One common concern amidst Detroit's economic resurgence is the way speculators, many from outside the city, have acquired swaths of land only to sit on it. One WDET segment
on Detroit Today estimated that speculators own 20 percent of all parcels in Detroit, but "have no real obligation to insure that land is well kept or fits into an overall neighborhood community."
That is, until recently. According to a Crain's Detroit Business article
, the city of Detroit will be filing 700 lawsuits against negligent speculators. Writer Chad Livingood estimates that the number of individuals and companies affected by the lawsuits may climb to 1,500 by November.
"The lawsuits target banks, land speculators, limited liability corporations and individuals with three or more rental properties in Detroit who typically buy the homes for cheap at a Wayne County auction and then eventually stop paying property tax bills and lose the home in foreclosure."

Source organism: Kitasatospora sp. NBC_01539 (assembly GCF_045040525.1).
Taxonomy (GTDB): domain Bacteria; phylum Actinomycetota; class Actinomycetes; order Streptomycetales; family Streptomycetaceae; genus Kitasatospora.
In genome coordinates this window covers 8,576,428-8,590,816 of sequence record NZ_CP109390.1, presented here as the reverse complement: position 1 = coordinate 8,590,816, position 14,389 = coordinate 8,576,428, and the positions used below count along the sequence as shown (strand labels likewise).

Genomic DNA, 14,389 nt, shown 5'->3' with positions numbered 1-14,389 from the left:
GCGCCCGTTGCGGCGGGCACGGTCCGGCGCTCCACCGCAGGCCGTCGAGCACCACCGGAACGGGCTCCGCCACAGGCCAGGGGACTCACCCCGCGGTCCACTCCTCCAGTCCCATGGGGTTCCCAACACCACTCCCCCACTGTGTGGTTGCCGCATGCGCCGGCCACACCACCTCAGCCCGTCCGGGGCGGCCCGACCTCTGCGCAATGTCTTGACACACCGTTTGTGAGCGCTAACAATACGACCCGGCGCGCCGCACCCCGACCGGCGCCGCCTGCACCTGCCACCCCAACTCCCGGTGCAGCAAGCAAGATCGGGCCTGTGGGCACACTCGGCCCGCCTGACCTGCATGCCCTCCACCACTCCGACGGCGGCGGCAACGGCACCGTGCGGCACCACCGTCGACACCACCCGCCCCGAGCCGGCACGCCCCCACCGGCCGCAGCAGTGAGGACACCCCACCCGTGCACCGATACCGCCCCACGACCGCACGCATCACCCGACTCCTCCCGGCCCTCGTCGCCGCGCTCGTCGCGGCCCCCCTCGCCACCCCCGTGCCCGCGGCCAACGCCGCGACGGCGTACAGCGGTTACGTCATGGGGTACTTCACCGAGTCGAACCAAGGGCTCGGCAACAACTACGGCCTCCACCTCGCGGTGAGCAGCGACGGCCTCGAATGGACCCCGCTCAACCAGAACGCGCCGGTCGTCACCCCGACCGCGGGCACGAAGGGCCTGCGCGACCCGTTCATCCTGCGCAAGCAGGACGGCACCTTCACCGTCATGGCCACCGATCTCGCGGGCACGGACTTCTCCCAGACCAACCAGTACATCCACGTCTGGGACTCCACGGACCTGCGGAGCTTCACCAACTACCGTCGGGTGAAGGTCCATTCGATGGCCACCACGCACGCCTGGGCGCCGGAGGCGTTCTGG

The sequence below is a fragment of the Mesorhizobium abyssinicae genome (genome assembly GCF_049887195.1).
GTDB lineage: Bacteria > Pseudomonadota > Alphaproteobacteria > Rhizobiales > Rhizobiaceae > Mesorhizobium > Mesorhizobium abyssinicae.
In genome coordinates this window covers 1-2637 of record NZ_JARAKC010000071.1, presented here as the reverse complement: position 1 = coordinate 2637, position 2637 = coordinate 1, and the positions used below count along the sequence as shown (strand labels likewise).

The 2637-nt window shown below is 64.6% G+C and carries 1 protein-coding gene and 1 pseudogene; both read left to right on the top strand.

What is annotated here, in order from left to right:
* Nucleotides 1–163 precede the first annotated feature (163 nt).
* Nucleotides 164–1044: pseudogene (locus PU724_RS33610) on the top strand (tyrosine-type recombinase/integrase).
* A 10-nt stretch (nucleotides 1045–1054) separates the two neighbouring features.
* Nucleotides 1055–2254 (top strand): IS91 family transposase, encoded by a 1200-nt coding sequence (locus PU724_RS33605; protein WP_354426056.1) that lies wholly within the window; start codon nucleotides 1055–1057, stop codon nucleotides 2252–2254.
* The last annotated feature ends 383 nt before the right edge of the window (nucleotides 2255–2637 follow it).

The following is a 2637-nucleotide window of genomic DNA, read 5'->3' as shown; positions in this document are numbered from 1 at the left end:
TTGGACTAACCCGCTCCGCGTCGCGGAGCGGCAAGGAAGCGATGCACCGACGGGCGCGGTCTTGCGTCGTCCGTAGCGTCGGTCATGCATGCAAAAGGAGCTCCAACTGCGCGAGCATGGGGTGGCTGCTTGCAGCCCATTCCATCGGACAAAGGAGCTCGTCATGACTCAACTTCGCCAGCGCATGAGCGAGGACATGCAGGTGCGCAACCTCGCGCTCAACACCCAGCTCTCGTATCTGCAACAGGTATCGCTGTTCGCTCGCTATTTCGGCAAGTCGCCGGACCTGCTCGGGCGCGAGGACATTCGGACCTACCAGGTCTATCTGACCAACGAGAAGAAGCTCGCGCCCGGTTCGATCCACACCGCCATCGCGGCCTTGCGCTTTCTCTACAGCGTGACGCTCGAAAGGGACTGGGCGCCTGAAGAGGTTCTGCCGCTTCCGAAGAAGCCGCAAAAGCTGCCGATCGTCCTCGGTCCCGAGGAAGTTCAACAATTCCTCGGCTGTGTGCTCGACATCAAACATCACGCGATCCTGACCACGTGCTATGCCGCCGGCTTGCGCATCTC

[For more information on the tax auction and foreclosures, check out Model D's two-part series
on the topic]
Speculators swallowed up this land because it was sold, in some cases, for hundreds of dollars. The city had already filed nearly 70 lawsuits in August for owners who had more than $25,000 in unpaid property taxes.
The article also states that, "the lawsuits do seek to establish a legal means for going after investors who buy cheap homes at auction and either rent them out and not pay the taxes or walk away from the house because it's damaged beyond repair, [attorney Andrew] Munro said.
"'That's the kind of behavior the city is trying to change,' he said."